Jim Smart
September 1, 2002
Photos By: Mustang Monthly Archives

When Ford introduced the redesigned 1994 Mustang in the fall of 1993, it aggressively went to market with a retro ride that was clearly a Mustang, yet aerodynamic and very high-tech. People loved the car, buying well over 200,000 units that first year. Then 1995 yielded the same message at over 200,000 units. America's love affair with the Mustang began to slide quickly after 1995, not so much because Ford wasn't offering an exciting car, but because we tend to have a short attention span in America. This gives product planners and bean counters stress issues and repeated visits to therapists. Ford's product planners and stylists went back to work on the Mustang with a fresh approach that was still clearly an American classic.

The '99 Mustang was a refreshing redesign of the SN-95/Fox-4 platform with razor-sharp styling and chassis refinements that clearly made it a better ride. Ford brought us the Mustang's traditional cues while making the breed the best it had ever been in its 35-year history.

Unmistakably Mustang-Unquestionably New"Our visual theme is based on the most stable geometric form-the pyramid," Doug Gaffka, Mustang chief designer at the time, said. He added, "We've also enhanced or revived some classic Mustang styling cues. Everything draws your eyes down the road and leaves an impression of solidity. Mustang is all about being on the ground and driving." Gaffka was describing the '99 Mustang's knife edge lines, common to the original '65 Mustang. Mix that nuance with New Edge styling and you have a masculine, unbeatable design. Gaffka likened it to the GT90 concept car from the early '90s.

The '99 Mustang had all-new wraparound headlamps that made it intimidating head-on. It also employed the use of more composite materials in the body to reduce weight and improve corrosion resistance. Huge wheel arches were filled with 15-, 16-, or 17-inch wheels. Throaty, 3-inch dual exhaust tailpipes on the Mustang GT offered a pulse-quickening sound. As you would expect from the Mustang, the hood was long and the rear deck short. Ford stylists put the classic galloping pony back in the corral where it belonged for 1999. Honeycomb grille accents reminded us of 1965. Three-element taillamps clearly told us this was a Mustang. Abstract side scoops and beltlines also voiced the spirit of Mustangs past.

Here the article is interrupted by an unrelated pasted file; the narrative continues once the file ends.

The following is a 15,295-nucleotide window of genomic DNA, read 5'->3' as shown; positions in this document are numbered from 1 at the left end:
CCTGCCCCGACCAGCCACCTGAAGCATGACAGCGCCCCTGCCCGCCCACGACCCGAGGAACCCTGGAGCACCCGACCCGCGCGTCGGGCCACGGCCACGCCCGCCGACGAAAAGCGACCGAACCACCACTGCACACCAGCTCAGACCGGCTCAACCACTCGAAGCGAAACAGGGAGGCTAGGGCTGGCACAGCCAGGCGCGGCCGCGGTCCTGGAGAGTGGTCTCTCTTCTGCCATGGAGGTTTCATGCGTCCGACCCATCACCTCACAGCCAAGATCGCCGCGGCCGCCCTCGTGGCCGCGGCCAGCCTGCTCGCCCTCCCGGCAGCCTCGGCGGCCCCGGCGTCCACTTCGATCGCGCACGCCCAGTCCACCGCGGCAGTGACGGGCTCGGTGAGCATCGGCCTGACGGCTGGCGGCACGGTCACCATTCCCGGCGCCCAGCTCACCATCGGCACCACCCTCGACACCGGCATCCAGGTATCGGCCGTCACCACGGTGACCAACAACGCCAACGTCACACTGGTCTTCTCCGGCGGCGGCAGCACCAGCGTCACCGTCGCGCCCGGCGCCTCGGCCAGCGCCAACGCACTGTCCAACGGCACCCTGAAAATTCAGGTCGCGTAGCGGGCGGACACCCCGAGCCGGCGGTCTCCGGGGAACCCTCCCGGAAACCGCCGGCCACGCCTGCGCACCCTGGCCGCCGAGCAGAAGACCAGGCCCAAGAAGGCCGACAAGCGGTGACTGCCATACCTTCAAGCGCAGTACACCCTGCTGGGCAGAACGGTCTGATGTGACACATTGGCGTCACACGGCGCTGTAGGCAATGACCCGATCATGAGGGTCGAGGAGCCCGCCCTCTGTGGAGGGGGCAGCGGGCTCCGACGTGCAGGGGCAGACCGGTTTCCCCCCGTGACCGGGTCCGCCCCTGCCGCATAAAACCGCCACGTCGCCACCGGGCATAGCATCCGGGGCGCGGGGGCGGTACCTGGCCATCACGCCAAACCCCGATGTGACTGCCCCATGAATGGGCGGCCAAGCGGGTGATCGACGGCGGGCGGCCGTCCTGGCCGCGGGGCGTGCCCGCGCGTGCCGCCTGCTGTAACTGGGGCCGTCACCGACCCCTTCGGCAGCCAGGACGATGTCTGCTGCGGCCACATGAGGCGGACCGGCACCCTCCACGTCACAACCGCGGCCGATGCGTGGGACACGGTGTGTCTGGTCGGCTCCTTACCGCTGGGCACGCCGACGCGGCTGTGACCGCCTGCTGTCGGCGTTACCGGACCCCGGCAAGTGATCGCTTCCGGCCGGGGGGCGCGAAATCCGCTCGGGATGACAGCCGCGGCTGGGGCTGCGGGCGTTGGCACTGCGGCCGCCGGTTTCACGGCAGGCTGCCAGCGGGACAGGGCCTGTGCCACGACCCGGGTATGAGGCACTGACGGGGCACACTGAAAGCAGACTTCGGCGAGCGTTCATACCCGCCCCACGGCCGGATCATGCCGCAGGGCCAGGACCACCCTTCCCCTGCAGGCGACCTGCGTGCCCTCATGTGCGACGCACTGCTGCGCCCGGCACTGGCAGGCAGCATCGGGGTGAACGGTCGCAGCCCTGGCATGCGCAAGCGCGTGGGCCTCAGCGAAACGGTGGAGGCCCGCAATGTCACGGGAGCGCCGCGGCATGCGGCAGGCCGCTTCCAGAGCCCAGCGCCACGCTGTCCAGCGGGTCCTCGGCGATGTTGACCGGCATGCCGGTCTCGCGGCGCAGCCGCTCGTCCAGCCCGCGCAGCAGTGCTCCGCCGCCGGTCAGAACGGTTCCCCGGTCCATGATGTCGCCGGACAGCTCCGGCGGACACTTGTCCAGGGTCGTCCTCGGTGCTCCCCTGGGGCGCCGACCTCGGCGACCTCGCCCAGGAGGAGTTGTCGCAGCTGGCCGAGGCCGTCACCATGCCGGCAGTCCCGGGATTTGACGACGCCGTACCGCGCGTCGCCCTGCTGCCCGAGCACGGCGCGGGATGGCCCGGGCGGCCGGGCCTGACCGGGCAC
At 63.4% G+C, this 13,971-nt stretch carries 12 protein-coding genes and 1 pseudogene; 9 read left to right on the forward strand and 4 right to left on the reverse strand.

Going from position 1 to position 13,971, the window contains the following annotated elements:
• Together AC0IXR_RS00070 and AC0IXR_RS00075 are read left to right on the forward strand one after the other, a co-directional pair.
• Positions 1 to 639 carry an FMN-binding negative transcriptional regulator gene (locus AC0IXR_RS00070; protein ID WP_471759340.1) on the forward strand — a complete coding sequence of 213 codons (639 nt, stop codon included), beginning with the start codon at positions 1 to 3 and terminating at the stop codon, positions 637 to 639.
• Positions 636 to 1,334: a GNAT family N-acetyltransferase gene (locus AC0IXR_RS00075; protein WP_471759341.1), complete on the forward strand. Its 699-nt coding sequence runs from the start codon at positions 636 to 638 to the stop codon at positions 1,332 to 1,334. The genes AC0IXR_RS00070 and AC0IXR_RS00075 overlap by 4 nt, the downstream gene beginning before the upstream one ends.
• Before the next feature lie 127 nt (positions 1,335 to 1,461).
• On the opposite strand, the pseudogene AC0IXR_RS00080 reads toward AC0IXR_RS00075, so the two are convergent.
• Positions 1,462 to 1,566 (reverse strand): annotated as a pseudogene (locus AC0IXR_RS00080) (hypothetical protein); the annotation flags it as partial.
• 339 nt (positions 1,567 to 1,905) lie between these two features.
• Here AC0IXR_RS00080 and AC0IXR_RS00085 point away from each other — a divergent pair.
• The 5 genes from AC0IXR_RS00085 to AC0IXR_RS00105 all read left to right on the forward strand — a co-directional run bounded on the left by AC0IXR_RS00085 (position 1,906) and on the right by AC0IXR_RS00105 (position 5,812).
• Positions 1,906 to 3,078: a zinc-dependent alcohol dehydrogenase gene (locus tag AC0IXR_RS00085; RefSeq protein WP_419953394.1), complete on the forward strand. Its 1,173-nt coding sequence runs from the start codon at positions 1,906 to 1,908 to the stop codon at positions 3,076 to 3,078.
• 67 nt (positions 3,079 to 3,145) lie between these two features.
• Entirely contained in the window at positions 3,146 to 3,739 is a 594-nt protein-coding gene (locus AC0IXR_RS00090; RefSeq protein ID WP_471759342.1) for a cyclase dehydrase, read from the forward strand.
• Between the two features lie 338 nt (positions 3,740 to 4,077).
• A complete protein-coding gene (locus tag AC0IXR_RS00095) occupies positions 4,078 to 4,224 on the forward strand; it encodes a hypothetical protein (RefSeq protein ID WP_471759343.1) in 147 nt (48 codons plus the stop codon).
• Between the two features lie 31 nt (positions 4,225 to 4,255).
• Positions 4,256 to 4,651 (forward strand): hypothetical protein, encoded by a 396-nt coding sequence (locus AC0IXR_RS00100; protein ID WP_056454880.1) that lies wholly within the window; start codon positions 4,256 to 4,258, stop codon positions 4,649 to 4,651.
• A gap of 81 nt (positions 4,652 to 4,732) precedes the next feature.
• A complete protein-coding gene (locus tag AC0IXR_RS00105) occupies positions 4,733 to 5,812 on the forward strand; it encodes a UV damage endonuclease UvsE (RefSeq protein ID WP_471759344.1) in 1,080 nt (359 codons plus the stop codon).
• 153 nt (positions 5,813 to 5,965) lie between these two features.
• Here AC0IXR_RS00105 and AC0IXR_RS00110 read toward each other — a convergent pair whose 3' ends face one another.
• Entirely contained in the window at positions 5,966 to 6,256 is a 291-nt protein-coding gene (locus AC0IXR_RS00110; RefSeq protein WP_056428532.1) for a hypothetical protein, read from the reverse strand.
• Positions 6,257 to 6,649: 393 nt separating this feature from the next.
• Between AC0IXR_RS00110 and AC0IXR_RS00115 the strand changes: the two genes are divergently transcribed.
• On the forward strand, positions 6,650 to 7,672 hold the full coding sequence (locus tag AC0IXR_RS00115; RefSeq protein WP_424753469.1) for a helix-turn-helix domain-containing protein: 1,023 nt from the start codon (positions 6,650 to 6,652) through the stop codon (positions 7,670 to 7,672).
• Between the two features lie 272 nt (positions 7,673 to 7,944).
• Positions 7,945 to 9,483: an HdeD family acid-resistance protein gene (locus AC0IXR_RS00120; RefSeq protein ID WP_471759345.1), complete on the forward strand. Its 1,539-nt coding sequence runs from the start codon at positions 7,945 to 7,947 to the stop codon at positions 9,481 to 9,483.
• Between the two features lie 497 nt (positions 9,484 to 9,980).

More Oats!Although the basic powertrain lineup did not change for 1999, it certainly became better, with increases in power and reliability. Bill Koche, Mustang powertrain engineering manager, told us, "We've given more muscle to the Mustang's engines. Mustang enthusiasts will be thrilled when they learn about our across the board enhancements." The standard 3.8L Essex V-6 received split-port induction for a whopping 40hp increase. Snappy? You bet, at 190 horsepower at 5,250 rpm. What's more, the standard six met California's tough Low Emissions Vehicle (LEV) standards.

As in 1996-'98, the Mustang GT came equipped with the 4.6L SOHC V-8 only. Like the standard six shooter, the V-8's power was up some 35 horses to 260 at 5,250 rpm. It offered Mustang GT buyers more torque as well. Both engines were offered standard with a five-speed manual transmission. Optional was the 4R70W automatic overdrive-known to most of us as the AODE. For those of you just tuning in, the AODE is a computer-controlled AOD transmission first used in the Mustang in 1994. Because the AODE is computer controlled, it works hand-in-hand with the engine's power demands, shifting on cue with power requirements. Ford improved the performance picture for both engines by offering one axle ratio-3.27:1.

What powertrain improvements meant to buyers was more low-end grunt: out-of-the-traffic-light torque and twist designed to get you up to speed quickly. The '99 Mustang was more snappy, quicker, and great on the fly. It was terrific for the commute and awesome for the weekend. The '99 Mustang was the best the name had ever been, and we haven't even talked about the redesigned SVT Cobra yet.